Top-ranked Minnesota girls’ prep tennis player finds acceptance of her grief
Details of her first high school tennis victory, the first of more than 100 to come, escape Maple Grove senior Zoe Adkins.
In the fall of 2016, she made her college debut as a seventh grader. She won all three No.1 singles matches at a tournament in Anoka, though her opponents and scores are unclear. His father, Doug, was there.
Throughout his six-year career, Adkins has earned accolades from Crimson coach Dan Haertl as “the most dedicated player I have ever had”.
She takes the No.1 ranking in the Class 2A playoffs, which begin Tuesday.
Adkins, a four-time state tournament qualifier, placed third in freshman in 2018 and fourth in sophomore. She compared the intensity of these matches to what she saw in the United States Tennis Association’s regional or national tournaments.
“You have to fight so hard for every point,” Adkins said. “My ability to fight and score points is my style for winning tough games. Fighting on the pitch is what makes the sport fun.”
Except for one stretch when a family tragedy took the joy out of his game.
His career began in a linear fashion. She joined the Maple Grove program just months after Charlie, the second of her two older brothers who were excellent tennis players, graduated. Charlie and Zachary helped the Crimson reach their first state tournament in 2012. Expectations soared for Zoe, who also excelled in the sport from a young age.
Sometimes it helps to be third in the order of birth. Charlie and Zachary started in a basic community education tennis program before their instructor realized they could handle more advanced training. Meanwhile, Zoe “got on our private bus right away,” Charlie said. “And she’s also watched tennis a lot and learned so much about how to play.”
When Adkins clinched first place in singles for her first varsity game, the seventh-year youngster met the moment.
“I was confident in my game and loved the competition so once on the pitch I was just excited to play,” said Adkins. “My dad was there and was happy to see me compete well in a new environment.”
Doug Adkins watched most of his daughter’s high school games, often alone to avoid sharing his apprehension with others or because his wife, Jody, had had enough and moved to another viewing area.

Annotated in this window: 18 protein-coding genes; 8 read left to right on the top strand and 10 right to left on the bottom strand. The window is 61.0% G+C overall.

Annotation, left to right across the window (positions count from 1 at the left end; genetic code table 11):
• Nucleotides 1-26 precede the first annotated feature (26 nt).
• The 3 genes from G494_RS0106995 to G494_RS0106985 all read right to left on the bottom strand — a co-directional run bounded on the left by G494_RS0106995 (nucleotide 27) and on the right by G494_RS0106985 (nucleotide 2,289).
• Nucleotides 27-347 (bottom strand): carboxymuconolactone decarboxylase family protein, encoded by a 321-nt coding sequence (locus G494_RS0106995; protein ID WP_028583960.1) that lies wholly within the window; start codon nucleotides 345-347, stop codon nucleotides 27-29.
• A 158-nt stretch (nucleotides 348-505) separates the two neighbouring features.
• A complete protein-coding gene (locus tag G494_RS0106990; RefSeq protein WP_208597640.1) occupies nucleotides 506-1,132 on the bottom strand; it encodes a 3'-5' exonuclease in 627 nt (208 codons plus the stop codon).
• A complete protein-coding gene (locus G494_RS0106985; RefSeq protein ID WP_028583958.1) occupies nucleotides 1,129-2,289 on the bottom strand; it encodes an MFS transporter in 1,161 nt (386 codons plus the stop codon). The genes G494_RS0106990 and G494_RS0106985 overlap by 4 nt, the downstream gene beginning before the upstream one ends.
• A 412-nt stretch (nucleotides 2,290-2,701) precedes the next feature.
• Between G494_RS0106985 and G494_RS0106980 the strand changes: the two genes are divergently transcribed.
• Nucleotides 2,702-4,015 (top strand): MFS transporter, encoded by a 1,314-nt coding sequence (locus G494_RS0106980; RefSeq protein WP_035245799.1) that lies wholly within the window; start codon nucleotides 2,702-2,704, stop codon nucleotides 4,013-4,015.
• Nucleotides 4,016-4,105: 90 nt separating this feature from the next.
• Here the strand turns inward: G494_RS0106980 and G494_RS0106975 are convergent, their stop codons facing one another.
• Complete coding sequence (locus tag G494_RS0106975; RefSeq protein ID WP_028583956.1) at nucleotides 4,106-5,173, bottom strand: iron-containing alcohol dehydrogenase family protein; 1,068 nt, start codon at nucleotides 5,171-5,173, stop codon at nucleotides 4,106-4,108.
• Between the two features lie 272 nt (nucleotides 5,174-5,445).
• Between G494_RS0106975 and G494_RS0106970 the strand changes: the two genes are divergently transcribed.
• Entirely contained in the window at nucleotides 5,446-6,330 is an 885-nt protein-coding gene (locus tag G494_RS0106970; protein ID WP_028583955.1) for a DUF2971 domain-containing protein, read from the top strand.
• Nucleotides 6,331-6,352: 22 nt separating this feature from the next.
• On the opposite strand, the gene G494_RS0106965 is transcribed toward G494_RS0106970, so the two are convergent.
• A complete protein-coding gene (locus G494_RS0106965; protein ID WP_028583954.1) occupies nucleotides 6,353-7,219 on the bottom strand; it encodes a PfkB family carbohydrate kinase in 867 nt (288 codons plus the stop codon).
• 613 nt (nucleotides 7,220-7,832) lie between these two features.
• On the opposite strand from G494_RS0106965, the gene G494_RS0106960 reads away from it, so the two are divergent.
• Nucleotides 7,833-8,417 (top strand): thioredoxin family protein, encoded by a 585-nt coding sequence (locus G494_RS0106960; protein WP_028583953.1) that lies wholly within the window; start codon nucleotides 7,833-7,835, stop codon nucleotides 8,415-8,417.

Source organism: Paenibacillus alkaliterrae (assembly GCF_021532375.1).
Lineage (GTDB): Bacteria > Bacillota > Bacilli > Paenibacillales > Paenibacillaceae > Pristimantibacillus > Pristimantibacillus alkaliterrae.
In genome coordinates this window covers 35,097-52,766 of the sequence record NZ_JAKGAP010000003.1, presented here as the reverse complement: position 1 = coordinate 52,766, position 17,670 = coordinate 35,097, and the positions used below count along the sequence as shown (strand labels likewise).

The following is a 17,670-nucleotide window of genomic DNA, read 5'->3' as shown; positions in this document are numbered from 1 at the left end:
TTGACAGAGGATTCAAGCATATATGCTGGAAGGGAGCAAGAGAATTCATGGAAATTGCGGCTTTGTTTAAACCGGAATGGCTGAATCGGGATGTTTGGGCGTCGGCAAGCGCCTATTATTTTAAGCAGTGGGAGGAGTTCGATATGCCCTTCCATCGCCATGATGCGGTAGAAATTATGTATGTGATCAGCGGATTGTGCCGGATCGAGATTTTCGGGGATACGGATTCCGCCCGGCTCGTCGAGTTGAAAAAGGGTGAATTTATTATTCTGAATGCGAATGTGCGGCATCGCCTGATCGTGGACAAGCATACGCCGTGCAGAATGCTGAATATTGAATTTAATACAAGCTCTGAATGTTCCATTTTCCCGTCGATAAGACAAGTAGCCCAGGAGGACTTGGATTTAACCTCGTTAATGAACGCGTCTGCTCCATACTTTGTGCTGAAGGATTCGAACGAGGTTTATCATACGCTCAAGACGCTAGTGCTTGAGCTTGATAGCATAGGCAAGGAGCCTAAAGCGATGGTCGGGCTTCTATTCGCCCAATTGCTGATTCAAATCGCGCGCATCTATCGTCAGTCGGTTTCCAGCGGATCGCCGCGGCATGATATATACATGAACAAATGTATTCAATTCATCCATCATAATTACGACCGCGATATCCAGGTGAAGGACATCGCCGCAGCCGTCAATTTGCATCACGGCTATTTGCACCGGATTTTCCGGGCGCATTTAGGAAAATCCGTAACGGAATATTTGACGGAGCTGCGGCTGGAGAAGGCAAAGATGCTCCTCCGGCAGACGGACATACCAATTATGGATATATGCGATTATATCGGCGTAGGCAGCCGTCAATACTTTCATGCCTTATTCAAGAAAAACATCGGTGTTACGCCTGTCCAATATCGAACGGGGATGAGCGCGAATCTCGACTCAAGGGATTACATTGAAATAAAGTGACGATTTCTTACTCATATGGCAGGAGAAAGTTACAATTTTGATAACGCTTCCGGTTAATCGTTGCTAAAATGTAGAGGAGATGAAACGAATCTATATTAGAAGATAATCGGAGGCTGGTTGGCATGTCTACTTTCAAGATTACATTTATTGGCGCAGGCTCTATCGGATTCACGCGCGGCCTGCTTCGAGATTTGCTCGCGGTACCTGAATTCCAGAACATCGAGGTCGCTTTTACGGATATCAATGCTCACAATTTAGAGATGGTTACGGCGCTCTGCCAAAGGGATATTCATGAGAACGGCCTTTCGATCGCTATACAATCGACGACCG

“He was getting really stressed out during my games,” Adkins said. “He put his head in his hands. And he always brought a Kindle to read. I lost a point and looked up, and I saw him sitting there reading, trying not to care.”
Adkins enjoyed his father’s presence, until his unexpected death in May 2020.
Doug Adkins, 53, was a partner and creative director of the Hunt Adkins agency in Minneapolis. His team produced the Twins ‘”Get to Know’ Em” campaign in 2001.
Her loss remained with Adkins as she returned to court. She struggled through a Universal Tennis Rating tournament held on Father’s Day at Maple Grove High School just weeks after her father died.
“I managed a few games,” Adkins said. “But that wasn’t how I wanted to play or feel on the pitch. I felt empty. I didn’t feel that spark when I played. I felt super melancholy.”
The sadness lingered.
“The year after his death was probably the most difficult year I have ever had,” Adkins said. “It was horrible. There were times when I struggled to play. I was going on the pitch and feeling good, but it was still dragging on.”
Adkins said she found the motivation to return to the field fight, a renewal that coincided with what she called an “acceptance step” of “I’m fine now.”
Doug Adkins passed on the pleasure of reading and writing to his daughter, who also credits her with her sense of humor, sarcasm and love of computer games. Its competitiveness comes from its two parents.
When Adkins is at her game, she can feel it in his increased coverage of the pitch.
“Whenever I feel nervous or tense on the pitch, my legs are the first things that don’t feel perfect,” she said. “When I move well on the pitch, that’s when everything else is better. My self-confidence increases and my state of mind is a little stronger.
“I have the mindset of owning my shots. Even when you might run out from time to time.”